I learned this the hard way one night while working at the local haunted house. I took my prescribed medication because I was panicking – then immediately chugged a Monster Energy drink because I was tired. BOY – was that the worst idea. Never in my life have I felt what my body felt during the next hour after drinking that energy drink – I could feel my heart palpitating in slow motion. (In general, high levels of caffenation will make your anxiety worse no matter what, so be careful when engaging with coffee, energy drinks, etc. if you’re not used to it).
Find something simple and stupid that soothes you
When I started out, counting made me feel better for some reason. I have no history of OCD or any other numbers related ailments, but counting my breath, counting the ceiling tiles, counting the steps it took to get around a building mid-attack was comforting and soothing. A lot of relaxation apps will have you count your breath as a wind down activity, so there must be some reasoning to the numbers. I also used to run my hands under cold water, especially if I had an attack while working. I wanted to cool down – bring my senses down – as quickly as possible. I wanted to extinguish the fire roaring in my head and chest and by running cold water on my hands, it almost immediately brought a sense of ‘Oh yeah, I’m back now’.
Just know, as it starts it will also stop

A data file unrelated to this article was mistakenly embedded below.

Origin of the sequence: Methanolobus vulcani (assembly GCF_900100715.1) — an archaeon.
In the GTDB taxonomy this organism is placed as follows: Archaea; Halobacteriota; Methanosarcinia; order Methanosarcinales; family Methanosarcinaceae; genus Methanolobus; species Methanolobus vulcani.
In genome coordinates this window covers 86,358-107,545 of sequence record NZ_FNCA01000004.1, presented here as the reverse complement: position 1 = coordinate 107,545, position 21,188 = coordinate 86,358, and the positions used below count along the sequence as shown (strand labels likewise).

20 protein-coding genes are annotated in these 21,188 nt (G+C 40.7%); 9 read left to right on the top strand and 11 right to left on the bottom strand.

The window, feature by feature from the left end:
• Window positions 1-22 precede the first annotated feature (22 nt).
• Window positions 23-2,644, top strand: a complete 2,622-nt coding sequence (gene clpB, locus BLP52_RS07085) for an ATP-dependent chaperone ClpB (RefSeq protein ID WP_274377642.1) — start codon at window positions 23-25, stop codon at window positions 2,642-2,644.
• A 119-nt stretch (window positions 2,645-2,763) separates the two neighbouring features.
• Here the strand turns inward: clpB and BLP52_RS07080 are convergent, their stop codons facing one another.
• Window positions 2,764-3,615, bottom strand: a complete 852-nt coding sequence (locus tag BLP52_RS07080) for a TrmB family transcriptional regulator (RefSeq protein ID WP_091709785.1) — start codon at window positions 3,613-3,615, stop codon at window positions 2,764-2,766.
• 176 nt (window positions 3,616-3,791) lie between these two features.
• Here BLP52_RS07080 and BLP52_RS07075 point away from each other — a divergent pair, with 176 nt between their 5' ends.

One of the toughest things about anxiety is that you truly do believe that you will die. That you will always feel this way. That you will never be able to have a deep breath ever again. But that’s the thing: anxiety is just a mental block. It will stop, you will breath again, you just have to let it either pass or run it course naturally. You can create a mantra to remind yourself of this during the attacks or just let yourself feel the flow and know that it will end.
Create a safety net
Whether it’s an aromatherapy inhaler, special bubble bath or your favorite food, create a small cache of things that make you feel better or grounded. I carried an aromatherapy inhaler in my purse for years that my grandma gave me after my first panic attack. I still have it and occasionally use it when I’m feeling full of lightning. Certain scents are good on the senses and can help you unwind like lavender, jasmine, bergamot and chamomile.
Download apps or find books to help
These days, I’m sure you find yourself mindlessly scrolling social media, creating an even worse social anxiety experience for yourself like we all do. Sometimes taking a break from social media while staying connected to your phone can help. I’m a personal fan of Candy Crush (proud level 644) or a meditation app like Headspace. Not a phone person? Never fear, books are here! Over the last year, I’ve built quite the arsenal of books to help me understand my issues. From Emotional Detox to First, We Make The Beast Beautiful, there are plenty of books worth checking out about emotions and anxiety.
Talk to someone
The easiest way to come down from a panic attack is to discuss it with someone. When you’re walking someone else through the panic and fears you have, it may be easier to realize how outlandish or wild they are. Whether it’s your therapist, a friend, or a partner/spouse, talking it out can release the hold that your Anxiety Demon has on you. It can ease the tension while allowing you space to breathe.
If you or someone you know is in immediate danger due to depression, contact 911. If you or someone you know is in need of support, call the National Suicide Prevention Lifeline at 1-800-273-TALK (8255); En Español 1-888-628-9454 or text “HELLO” to 741741 the Crisis Text Line.